White House Meats
Keeping with this weeks Eat Local theme I thought I would highlight a really cool business I just heard about called White House Meats. White house Meats offers natural, local, pasture raised, humane, and dry-aged meat from around Washington, DC. All of White House Meats’ products come from local farms within 100 miles of Washington, DC. All of the farms they source from practice sustainable agriculture techniques, and they promise every product they sell can be traced back to the exact farm where the animal was raised. All of the animals are naturally raised, killed under humane conditions, and inspected by the USDA. Go to their products page to see all that they offer, beef, pork, chicken, and eggs. You can click here for their “How to Buy” Guide, which outlines everything from reserving your share, where you come go for the “Meat Up”, the draft, and payment for shares, and the same for boxes and custom orders. I encourage you to check out the website to learn more!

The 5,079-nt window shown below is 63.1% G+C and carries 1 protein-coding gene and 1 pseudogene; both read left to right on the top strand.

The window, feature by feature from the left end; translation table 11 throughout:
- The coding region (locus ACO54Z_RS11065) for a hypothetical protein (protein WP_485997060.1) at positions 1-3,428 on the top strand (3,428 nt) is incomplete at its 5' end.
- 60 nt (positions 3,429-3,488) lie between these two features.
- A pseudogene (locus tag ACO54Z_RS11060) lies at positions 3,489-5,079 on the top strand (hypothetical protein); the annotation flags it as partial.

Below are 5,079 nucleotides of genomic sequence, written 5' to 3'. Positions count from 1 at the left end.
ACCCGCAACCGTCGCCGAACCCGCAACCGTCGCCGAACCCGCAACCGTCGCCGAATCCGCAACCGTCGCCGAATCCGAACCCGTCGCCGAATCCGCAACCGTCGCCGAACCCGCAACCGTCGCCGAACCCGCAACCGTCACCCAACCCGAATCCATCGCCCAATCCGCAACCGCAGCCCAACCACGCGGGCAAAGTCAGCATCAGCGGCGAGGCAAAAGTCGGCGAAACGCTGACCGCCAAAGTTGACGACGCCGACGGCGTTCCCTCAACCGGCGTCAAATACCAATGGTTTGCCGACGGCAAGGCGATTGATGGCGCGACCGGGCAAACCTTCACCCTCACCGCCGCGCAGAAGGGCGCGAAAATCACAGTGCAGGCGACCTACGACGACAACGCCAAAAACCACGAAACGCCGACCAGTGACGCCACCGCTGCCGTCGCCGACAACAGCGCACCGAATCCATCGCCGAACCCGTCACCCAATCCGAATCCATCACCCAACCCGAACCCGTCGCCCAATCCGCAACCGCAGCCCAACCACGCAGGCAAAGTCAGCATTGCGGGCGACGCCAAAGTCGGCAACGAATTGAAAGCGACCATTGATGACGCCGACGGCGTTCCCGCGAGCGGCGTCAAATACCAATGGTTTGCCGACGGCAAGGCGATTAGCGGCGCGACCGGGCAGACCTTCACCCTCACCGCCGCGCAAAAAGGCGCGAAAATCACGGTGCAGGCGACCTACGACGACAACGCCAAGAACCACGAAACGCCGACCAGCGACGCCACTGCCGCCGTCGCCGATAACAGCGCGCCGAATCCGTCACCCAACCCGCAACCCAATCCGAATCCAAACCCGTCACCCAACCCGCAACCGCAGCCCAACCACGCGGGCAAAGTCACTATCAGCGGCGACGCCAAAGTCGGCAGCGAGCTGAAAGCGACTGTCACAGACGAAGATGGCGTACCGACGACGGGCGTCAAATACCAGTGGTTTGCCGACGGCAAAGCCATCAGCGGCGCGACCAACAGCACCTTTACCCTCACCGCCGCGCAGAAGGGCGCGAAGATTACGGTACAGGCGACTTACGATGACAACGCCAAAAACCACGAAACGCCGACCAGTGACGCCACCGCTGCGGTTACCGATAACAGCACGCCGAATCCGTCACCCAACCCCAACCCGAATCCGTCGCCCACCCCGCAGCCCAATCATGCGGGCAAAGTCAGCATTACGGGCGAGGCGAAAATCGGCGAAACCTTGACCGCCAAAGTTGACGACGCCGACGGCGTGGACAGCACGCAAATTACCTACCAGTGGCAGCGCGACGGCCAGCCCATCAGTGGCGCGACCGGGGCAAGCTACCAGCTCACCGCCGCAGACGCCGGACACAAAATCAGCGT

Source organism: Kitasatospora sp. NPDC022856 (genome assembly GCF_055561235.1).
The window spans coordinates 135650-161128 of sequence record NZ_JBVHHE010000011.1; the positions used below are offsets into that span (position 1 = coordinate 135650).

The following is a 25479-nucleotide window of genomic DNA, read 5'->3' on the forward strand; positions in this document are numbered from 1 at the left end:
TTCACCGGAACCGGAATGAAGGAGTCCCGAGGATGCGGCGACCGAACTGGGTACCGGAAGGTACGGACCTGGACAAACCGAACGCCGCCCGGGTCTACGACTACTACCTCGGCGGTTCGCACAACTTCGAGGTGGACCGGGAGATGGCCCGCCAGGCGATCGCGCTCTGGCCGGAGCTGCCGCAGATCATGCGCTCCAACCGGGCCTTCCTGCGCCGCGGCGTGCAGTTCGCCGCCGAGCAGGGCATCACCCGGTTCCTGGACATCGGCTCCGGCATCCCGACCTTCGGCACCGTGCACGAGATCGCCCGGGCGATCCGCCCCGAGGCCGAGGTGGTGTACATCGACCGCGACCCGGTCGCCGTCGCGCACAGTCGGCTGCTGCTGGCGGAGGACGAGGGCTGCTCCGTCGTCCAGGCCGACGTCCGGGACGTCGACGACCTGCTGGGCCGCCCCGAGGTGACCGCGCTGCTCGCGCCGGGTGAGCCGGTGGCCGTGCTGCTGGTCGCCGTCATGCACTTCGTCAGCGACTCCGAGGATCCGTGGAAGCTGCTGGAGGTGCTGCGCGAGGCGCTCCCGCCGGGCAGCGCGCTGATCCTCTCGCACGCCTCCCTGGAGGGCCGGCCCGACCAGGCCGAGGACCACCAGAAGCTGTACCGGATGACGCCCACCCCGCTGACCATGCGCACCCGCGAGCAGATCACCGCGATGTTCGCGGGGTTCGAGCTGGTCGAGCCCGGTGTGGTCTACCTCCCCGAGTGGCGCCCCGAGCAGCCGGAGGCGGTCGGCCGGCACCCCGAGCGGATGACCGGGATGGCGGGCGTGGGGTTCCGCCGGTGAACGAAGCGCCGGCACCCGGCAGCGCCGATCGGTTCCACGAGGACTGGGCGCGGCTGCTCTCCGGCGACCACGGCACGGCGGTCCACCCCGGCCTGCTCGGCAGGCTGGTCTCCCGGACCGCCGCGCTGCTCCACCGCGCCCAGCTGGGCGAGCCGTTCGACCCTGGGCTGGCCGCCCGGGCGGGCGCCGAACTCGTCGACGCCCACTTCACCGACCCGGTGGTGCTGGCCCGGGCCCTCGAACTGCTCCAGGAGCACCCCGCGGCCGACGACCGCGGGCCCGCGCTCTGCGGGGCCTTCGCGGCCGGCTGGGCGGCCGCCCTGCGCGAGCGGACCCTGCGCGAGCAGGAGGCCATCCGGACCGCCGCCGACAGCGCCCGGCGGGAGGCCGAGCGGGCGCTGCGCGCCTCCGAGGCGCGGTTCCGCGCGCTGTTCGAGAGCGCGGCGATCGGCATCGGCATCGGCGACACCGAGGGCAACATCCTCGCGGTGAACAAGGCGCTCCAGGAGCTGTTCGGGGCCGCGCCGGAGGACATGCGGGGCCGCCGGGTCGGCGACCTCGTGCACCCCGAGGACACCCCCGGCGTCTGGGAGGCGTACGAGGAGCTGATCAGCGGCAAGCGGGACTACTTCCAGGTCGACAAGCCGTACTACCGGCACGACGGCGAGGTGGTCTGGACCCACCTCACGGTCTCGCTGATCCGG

They encourage splitting orders with friends, which makes sense because it can be a lot of meat for one person. I have a family friend who orders halves of animals (the meat has been broken down into different cuts, don’t worry you don’t have to be your own butcher) and she shares it with her son. When I go to her house to eat it is so delicious. Her meat comes from a farm in Maine, but there are programs like this all over the country. I would really like to try this out, and if I do, I will certainly report back about my experience!
There 2 “Meat Up Locations” are:
|Capitol Hill||Adams Morgan|
620 G Street SE in Washington, D.C.
Saturdays: 11:am – 2:30 pm
|A. M. Wine Shoppe
2122 18th Street NW in Washington, D.C.